(highlight mine)

People Are Not Trees

The consequences of living with a kitten who is enthralled with his newfound ability to climb, but hasn't yet figured out you are not a tree:

Monday, August 16, 2010

How Times Change

If you need no other explanation of why network television is dead, kaplunk, kaputt, shot squarely in the ass, simply watch this clip. It's nothing but embarrassing, and that neither CBS or Andy Rooney seems to have the slightest clue that it might be just makes it all the worse:

And to think that in high school my history teacher insisted that we watch 60 Minutes every week....

2010 Fields Medals

This is the year of the Fields Medals -- Mathematic's equivalent of the Nobel Prizes, except you have to be  under 40 yrs old to win.

(That's got to be a big smack in the face for older mathematicians.)

2 to 4 people usually win.

They will be announced in a few days, on Aug 19th at the International Congress of Mathematicians 2010 at Hyderabad, India, at 6 am GMT (that's 8/18 11 pm PDT, or 8/19 2 am EDT). The ceremony is supposed to be streamed live.  

Here's an article I wrote for about the Fields Medal winners in 2002.

Here's a list of past winners. There are a lot of names on there you ought to recognize:

  • John Milnor, 1962 (Sidenote: Mm 2nd summer in graduate school, I housesat in Milnor's wife's house in Stony Brook. She didn't know me, as I was leasing from someone who was leasing from her, and he certainly did not know me, though I looked glowingly at many of their math books on their bookshelf. But mostly I tried to get home each night in time to watch the Nightly Business Report. I was really into the stock market back then -- a few of my grad school friends made a killing (about 300%) on Adobe Systems, all because my friend Tom liked their manuals. I made enough money in the stock market in the '80s to buy my first car.)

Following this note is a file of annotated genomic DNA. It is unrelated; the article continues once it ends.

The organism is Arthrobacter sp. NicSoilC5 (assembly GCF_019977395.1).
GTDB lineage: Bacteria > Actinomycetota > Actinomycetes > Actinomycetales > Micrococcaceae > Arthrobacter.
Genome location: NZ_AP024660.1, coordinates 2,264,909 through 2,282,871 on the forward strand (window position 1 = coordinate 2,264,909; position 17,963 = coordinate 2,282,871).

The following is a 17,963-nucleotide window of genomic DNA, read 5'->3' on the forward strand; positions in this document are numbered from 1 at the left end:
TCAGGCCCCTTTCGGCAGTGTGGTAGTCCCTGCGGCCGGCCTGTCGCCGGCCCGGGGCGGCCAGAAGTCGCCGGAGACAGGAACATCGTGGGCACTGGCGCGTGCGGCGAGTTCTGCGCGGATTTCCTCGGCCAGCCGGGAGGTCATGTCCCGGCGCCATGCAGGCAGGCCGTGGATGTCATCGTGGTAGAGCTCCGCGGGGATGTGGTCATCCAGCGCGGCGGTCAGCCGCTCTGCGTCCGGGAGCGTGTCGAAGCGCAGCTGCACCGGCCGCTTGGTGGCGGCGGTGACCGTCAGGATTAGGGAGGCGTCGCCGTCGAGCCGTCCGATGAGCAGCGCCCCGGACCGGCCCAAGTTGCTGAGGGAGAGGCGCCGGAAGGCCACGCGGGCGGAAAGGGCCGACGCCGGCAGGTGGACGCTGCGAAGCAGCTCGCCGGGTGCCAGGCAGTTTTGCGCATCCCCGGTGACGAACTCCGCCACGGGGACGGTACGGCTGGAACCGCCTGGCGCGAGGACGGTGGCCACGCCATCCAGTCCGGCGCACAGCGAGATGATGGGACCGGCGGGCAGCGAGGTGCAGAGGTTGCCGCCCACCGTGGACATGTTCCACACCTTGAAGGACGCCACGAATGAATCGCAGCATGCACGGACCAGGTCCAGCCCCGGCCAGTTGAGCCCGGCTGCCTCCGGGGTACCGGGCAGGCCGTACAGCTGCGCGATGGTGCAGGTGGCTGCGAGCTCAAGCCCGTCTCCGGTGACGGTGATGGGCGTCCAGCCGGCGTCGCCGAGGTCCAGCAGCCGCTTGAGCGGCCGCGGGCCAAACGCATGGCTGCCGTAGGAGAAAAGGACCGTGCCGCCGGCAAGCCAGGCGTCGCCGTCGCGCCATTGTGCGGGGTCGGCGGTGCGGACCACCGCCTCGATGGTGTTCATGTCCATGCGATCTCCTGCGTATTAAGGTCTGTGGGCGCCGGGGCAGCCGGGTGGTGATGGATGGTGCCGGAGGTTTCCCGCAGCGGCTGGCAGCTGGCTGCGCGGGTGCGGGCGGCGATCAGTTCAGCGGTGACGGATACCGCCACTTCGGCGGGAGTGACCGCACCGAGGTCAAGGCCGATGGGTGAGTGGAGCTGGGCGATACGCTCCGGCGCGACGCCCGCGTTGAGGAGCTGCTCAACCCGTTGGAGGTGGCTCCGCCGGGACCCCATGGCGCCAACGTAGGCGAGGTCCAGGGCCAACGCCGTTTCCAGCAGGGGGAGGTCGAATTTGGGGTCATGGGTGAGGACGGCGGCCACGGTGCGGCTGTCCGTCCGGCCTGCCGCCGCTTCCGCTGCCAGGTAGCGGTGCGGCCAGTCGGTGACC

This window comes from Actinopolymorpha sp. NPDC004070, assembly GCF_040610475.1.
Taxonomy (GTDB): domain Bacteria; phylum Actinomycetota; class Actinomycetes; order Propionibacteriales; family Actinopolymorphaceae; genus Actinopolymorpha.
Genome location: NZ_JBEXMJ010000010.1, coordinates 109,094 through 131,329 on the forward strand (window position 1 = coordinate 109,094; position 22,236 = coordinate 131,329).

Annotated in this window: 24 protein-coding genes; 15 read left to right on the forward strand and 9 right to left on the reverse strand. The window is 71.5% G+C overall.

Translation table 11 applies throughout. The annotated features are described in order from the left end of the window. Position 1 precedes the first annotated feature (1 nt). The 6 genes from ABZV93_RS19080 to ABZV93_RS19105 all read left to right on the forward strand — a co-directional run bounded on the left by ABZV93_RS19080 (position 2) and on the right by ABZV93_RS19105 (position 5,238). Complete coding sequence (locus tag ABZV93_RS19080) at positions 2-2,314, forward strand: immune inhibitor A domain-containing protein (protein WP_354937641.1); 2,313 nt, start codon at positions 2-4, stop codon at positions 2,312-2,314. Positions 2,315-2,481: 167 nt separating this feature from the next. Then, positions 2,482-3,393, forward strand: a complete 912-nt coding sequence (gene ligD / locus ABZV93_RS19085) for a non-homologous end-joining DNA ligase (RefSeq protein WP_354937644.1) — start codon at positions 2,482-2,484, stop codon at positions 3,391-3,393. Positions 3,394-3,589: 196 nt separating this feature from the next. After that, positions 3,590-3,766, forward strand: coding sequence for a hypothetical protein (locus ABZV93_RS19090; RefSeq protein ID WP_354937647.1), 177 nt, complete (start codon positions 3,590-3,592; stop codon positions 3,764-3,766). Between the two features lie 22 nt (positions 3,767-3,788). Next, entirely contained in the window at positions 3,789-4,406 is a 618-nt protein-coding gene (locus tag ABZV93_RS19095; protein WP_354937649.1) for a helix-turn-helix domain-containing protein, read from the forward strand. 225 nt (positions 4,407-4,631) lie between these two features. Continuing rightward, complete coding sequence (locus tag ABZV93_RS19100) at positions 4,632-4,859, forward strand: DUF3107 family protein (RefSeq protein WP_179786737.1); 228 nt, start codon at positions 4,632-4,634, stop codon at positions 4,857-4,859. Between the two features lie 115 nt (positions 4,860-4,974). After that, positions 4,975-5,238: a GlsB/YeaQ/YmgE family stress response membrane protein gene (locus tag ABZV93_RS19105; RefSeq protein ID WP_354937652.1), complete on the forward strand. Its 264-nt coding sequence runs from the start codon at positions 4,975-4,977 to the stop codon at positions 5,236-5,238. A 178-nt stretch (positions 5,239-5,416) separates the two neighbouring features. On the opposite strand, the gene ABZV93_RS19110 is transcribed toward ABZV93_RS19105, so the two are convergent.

• Michael Atiyah, 1966
  • Grothendieck, 1966
  • Alain Connes, 1982
  • Gerd Faltings, 1986
  • Edward Witten (of course), 1990
  • Grigori Perelman, 2006 -- he proved Poincare's Conjecture, and has famously rejected a $1M prize from the Clay Mathematics Institute
  • Terry Tao, UCLA (2006) -- he has a blog here.
The Fields Medals announcements are notorious for leaking early. I've been asking around, and here's what I've been able to come up with:
  • Ngô Bảo Châu -- Vietnamese; now is a member of the Institute for Advanced Study at Princeton. Semi-human (he obtained his PhD at age 25) he solved the fundamental lemma proposed by Robert Langlands for the case of unitary groups. (Here is an article from Time magazine about it that explains nothing.)
  • Other than Ngo, I've only heard speculations about Mikhail Khovanov from Columbia University....
Have anything to add? Email me....

Another Result of Decreasing Arctic Ice

Here's an angle you might not have seen before:

Suppose Arctic sea ice melts. What does that mean?

Among many other things, it means that more sunlight will penetrate into the water. What does that mean?

According to a new paper in Marine Ecology Progress Series, it means that sea ice algae become less nutritious.
"Increased irradiance reduces food quality of sea ice algae," E. Leu1 et al, Marine Ecology Progress Series, Vol. 411: 49–60, 2010, doi: 10.3354/meps08647.